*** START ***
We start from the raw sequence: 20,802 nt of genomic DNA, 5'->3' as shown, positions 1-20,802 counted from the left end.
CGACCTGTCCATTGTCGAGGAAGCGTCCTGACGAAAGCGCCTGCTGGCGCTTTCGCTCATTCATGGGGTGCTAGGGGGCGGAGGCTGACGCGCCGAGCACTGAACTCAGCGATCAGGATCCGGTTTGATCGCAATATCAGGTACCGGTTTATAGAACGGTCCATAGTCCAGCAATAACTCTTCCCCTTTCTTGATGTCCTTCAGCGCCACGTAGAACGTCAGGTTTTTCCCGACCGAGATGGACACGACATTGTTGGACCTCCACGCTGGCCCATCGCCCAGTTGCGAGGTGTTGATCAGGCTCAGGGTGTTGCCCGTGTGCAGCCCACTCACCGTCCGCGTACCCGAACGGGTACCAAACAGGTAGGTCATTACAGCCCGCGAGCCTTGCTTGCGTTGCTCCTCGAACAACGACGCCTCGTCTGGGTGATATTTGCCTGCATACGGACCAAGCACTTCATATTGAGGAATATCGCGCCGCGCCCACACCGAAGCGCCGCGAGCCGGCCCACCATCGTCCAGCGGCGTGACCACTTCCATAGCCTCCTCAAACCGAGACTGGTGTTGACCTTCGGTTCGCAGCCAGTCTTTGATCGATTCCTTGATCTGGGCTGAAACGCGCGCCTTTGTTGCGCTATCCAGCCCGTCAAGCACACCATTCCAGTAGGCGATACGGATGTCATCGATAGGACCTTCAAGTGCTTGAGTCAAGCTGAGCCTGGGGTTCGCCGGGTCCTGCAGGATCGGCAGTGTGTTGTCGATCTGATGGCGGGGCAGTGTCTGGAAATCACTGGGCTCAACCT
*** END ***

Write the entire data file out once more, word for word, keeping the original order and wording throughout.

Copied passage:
We start from the raw sequence: 20,802 nt of genomic DNA, 5'->3' as shown, positions 1-20,802 counted from the left end.
CGACCTGTCCATTGTCGAGGAAGCGTCCTGACGAAAGCGCCTGCTGGCGCTTTCGCTCATTCATGGGGTGCTAGGGGGCGGAGGCTGACGCGCCGAGCACTGAACTCAGCGATCAGGATCCGGTTTGATCGCAATATCAGGTACCGGTTTATAGAACGGTCCATAGTCCAGCAATAACTCTTCCCCTTTCTTGATGTCCTTCAGCGCCACGTAGAACGTCAGGTTTTTCCCGACCGAGATGGACACGACATTGTTGGACCTCCACGCTGGCCCATCGCCCAGTTGCGAGGTGTTGATCAGGCTCAGGGTGTTGCCCGTGTGCAGCCCACTCACCGTCCGCGTACCCGAACGGGTACCAAACAGGTAGGTCATTACAGCCCGCGAGCCTTGCTTGCGTTGCTCCTCGAACAACGACGCCTCGTCTGGGTGATATTTGCCTGCATACGGACCAAGCACTTCATATTGAGGAATATCGCGCCGCGCCCACACCGAAGCGCCGCGAGCCGGCCCACCATCGTCCAGCGGCGTGACCACTTCCATAGCCTCCTCAAACCGAGACTGGTGTTGACCTTCGGTTCGCAGCCAGTCTTTGATCGATTCCTTGATCTGGGCTGAAACGCGCGCCTTTGTTGCGCTATCCAGCCCGTCAAGCACACCATTCCAGTAGGCGATACGGATGTCATCGATAGGACCTTCAAGTGCTTGAGTCAAGCTGAGCCTGGGGTTCGCCGGGTCCTGCAGGATCGGCAGTGTGTTGTCGATCTGATGGCGGGGCAGTGTCTGGAAATCACTGGGCTCAACCT